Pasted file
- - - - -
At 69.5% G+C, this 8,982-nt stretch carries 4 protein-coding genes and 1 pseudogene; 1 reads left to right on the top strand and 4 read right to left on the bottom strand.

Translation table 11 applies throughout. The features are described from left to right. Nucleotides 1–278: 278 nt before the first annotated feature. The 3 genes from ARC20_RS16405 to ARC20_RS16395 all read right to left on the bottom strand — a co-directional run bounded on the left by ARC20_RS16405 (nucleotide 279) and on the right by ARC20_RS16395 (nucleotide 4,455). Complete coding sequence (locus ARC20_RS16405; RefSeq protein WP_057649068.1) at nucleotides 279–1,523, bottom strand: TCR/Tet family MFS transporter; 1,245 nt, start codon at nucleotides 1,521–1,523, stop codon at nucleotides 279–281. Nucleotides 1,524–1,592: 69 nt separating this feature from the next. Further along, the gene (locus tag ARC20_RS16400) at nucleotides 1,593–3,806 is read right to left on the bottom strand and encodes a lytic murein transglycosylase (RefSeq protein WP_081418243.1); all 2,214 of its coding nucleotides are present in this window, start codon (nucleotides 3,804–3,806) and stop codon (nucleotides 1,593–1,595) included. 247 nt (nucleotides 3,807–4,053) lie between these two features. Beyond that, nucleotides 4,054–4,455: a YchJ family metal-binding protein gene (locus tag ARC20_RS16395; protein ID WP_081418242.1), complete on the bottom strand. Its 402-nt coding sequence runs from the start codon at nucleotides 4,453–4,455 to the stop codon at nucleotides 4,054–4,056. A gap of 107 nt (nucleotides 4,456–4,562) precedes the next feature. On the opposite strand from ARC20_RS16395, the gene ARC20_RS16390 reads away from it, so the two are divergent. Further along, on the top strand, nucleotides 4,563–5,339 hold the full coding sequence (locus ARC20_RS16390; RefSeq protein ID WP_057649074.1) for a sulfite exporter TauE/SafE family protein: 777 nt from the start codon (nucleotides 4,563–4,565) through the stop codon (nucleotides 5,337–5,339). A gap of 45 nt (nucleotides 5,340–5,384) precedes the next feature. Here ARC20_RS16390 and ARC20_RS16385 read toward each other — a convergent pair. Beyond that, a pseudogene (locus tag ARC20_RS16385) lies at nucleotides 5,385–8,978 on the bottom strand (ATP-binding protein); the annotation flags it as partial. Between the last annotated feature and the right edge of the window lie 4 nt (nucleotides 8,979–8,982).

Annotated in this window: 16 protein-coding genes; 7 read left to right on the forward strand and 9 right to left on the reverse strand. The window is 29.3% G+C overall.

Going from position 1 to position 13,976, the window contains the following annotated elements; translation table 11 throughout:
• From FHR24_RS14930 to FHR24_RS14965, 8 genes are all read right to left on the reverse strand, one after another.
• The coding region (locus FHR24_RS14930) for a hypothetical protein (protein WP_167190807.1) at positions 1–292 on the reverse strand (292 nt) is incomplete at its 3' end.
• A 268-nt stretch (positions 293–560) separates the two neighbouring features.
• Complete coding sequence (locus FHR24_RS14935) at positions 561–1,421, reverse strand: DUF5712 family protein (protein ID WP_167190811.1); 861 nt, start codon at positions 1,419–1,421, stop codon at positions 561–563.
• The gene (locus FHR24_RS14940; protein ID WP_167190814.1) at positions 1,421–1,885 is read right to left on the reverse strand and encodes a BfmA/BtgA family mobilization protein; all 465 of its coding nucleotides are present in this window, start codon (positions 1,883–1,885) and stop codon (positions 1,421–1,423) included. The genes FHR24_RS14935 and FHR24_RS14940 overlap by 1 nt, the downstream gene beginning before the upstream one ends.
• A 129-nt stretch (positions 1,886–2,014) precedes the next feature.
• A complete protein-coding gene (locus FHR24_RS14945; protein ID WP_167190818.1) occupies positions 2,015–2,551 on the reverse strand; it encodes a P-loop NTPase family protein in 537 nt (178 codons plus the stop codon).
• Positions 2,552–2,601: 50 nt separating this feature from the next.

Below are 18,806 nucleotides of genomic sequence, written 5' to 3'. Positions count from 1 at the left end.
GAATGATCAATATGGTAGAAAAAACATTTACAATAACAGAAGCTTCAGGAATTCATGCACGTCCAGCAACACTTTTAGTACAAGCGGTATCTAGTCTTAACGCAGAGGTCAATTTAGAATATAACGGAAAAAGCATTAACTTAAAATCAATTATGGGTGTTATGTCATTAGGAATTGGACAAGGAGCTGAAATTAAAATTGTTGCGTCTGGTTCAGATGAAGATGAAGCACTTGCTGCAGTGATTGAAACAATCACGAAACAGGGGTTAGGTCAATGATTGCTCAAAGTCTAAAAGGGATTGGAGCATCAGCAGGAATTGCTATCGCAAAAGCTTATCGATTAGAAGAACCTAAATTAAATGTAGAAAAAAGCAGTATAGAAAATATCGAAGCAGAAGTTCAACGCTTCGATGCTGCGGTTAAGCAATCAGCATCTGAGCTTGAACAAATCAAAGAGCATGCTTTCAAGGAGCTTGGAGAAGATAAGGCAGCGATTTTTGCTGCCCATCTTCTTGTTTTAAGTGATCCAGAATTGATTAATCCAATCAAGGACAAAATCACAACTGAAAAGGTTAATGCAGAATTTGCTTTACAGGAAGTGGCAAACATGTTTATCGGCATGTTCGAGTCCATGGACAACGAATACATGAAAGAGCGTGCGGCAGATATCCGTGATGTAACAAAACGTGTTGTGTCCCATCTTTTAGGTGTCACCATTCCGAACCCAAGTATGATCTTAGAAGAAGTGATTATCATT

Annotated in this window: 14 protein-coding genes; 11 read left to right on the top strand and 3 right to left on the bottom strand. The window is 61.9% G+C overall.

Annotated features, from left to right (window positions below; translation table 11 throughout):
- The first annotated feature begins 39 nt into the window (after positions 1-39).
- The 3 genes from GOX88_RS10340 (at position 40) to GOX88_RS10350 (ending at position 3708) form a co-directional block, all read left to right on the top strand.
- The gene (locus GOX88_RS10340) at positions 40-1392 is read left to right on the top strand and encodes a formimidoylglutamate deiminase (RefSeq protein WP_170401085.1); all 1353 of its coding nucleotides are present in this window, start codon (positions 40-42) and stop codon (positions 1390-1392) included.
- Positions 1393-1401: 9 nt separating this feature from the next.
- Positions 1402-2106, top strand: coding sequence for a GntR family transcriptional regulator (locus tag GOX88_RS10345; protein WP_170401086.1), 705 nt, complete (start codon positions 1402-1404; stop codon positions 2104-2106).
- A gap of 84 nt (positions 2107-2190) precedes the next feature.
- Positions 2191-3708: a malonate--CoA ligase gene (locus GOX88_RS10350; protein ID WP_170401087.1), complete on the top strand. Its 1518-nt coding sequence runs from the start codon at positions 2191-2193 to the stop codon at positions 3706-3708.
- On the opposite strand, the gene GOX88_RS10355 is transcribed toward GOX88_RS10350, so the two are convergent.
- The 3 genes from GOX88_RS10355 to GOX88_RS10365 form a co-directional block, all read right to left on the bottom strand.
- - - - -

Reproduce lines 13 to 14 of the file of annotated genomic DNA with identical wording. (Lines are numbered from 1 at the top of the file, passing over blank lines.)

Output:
Below are 18,806 nucleotides of genomic sequence, written 5' to 3'. Positions count from 1 at the left end.
GAATGATCAATATGGTAGAAAAAACATTTACAATAACAGAAGCTTCAGGAATTCATGCACGTCCAGCAACACTTTTAGTACAAGCGGTATCTAGTCTTAACGCAGAGGTCAATTTAGAATATAACGGAAAAAGCATTAACTTAAAATCAATTATGGGTGTTATGTCATTAGGAATTGGACAAGGAGCTGAAATTAAAATTGTTGCGTCTGGTTCAGATGAAGATGAAGCACTTGCTGCAGTGATTGAAACAATCACGAAACAGGGGTTAGGTCAATGATTGCTCAAAGTCTAAAAGGGATTGGAGCATCAGCAGGAATTGCTATCGCAAAAGCTTATCGATTAGAAGAACCTAAATTAAATGTAGAAAAAAGCAGTATAGAAAATATCGAAGCAGAAGTTCAACGCTTCGATGCTGCGGTTAAGCAATCAGCATCTGAGCTTGAACAAATCAAAGAGCATGCTTTCAAGGAGCTTGGAGAAGATAAGGCAGCGATTTTTGCTGCCCATCTTCTTGTTTTAAGTGATCCAGAATTGATTAATCCAATCAAGGACAAAATCACAACTGAAAAGGTTAATGCAGAATTTGCTTTACAGGAAGTGGCAAACATGTTTATCGGCATGTTCGAGTCCATGGACAACGAATACATGAAAGAGCGTGCGGCAGATATCCGTGATGTAACAAAACGTGTTGTGTCCCATCTTTTAGGTGTCACCATTCCGAACCCAAGTATGATCTTAGAAGAAGTGATTATCATT